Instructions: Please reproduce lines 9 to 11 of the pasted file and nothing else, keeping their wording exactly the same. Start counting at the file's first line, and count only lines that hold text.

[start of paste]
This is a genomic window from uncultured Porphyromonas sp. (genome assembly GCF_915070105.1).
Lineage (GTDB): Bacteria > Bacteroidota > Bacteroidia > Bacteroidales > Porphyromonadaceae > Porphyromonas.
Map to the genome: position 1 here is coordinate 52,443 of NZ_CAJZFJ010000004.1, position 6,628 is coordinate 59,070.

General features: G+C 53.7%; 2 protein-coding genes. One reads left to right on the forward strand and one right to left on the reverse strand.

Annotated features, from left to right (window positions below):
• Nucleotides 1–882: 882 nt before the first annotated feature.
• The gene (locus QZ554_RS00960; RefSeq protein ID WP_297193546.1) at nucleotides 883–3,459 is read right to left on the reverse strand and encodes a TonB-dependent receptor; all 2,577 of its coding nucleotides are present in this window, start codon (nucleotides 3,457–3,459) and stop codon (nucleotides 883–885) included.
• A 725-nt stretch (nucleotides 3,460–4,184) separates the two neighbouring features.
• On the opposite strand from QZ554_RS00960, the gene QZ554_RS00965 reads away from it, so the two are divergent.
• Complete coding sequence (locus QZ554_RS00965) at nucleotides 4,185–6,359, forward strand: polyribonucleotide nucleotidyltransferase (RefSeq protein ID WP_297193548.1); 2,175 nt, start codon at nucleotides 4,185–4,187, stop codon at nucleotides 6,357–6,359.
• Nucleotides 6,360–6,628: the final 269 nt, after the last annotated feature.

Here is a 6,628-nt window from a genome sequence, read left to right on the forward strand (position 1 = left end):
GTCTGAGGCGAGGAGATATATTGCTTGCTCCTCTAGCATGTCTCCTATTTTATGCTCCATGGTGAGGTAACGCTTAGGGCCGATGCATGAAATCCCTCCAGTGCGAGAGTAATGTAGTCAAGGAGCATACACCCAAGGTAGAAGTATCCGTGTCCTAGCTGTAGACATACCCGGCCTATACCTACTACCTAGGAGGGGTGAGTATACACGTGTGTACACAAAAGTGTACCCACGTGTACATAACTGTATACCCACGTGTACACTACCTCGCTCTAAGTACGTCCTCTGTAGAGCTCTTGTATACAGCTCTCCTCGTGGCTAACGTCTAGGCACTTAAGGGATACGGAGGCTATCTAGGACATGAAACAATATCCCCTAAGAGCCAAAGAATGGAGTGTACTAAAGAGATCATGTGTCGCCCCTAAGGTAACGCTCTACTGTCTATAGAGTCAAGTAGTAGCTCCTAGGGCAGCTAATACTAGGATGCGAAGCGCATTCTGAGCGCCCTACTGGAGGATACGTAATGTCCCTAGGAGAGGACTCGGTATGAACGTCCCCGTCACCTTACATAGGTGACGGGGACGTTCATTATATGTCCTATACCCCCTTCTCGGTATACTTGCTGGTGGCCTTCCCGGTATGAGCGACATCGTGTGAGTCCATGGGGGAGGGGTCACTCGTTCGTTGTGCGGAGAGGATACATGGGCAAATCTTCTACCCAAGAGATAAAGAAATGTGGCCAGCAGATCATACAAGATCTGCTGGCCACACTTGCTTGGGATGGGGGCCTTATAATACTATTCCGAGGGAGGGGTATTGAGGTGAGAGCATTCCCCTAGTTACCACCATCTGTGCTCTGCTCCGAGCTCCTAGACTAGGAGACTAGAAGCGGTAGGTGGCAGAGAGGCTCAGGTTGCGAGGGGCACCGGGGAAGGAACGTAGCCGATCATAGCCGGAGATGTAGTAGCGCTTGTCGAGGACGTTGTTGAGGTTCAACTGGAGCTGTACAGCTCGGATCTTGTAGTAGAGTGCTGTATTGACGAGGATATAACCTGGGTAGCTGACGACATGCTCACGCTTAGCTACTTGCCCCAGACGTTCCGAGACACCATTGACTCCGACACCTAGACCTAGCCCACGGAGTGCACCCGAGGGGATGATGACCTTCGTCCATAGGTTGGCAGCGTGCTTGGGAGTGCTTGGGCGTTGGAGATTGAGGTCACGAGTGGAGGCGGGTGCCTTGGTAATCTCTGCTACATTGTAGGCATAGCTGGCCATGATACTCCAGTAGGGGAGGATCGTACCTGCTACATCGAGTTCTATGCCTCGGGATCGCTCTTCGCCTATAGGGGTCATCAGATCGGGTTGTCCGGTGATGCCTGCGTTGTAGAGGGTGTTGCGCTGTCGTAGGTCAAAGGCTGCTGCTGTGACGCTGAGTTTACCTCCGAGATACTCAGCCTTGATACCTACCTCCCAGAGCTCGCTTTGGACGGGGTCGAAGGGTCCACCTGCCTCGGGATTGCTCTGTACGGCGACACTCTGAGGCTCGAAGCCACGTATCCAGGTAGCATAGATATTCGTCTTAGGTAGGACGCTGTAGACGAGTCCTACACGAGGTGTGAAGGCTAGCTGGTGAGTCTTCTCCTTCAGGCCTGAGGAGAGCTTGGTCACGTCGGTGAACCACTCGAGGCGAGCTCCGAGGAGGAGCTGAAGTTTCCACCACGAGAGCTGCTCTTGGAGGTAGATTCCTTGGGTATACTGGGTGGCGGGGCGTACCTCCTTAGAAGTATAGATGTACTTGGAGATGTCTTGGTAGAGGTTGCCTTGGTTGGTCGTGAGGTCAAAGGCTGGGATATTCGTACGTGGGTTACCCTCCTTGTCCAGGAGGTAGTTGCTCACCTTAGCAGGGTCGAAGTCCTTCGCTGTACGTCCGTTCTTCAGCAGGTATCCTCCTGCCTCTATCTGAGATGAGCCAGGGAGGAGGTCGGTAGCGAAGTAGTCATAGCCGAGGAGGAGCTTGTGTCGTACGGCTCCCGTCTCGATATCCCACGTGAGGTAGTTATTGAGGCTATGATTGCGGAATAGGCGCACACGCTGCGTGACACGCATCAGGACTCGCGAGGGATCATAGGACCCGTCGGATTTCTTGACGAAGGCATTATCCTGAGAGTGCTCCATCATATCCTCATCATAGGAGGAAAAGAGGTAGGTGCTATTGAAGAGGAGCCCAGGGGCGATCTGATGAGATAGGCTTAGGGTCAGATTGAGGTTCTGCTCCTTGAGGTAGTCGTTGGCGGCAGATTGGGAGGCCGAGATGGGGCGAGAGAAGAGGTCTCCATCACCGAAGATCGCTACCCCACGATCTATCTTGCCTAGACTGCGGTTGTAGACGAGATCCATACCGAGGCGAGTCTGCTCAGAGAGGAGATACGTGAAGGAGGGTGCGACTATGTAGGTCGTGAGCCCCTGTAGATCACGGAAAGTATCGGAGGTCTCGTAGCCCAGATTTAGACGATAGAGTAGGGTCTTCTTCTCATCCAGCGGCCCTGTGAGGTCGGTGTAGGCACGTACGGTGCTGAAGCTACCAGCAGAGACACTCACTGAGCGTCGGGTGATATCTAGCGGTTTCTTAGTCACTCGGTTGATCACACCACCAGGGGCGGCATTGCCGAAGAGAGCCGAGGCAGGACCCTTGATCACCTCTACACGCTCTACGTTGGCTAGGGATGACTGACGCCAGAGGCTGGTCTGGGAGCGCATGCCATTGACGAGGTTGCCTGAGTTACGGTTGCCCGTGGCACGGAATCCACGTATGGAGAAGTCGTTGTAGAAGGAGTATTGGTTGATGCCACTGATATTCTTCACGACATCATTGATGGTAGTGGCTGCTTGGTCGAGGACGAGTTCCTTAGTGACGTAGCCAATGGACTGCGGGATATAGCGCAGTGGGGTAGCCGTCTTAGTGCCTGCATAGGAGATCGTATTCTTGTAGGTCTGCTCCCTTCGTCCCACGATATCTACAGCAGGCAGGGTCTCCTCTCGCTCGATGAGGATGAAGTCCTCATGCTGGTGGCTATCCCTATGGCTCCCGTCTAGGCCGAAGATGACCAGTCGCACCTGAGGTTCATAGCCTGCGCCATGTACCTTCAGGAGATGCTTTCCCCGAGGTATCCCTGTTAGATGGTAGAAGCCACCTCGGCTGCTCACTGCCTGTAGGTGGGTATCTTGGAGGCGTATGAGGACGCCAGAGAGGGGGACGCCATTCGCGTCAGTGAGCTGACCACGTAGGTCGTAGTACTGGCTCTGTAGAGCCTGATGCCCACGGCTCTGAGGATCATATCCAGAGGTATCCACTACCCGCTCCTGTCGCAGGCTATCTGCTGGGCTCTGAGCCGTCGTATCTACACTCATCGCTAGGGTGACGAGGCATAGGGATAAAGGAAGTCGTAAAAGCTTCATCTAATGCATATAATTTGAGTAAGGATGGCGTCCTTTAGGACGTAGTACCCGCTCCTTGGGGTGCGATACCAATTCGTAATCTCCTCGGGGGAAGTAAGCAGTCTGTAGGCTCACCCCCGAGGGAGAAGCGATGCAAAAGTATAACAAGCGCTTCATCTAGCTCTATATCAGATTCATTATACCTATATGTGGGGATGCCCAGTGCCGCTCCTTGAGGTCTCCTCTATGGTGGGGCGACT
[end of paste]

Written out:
• On the opposite strand from QZ554_RS00960, the gene QZ554_RS00965 reads away from it, so the two are divergent.
• Complete coding sequence (locus QZ554_RS00965) at nucleotides 4,185–6,359, forward strand: polyribonucleotide nucleotidyltransferase (RefSeq protein ID WP_297193548.1); 2,175 nt, start codon at nucleotides 4,185–4,187, stop codon at nucleotides 6,357–6,359.
• Nucleotides 6,360–6,628: the final 269 nt, after the last annotated feature.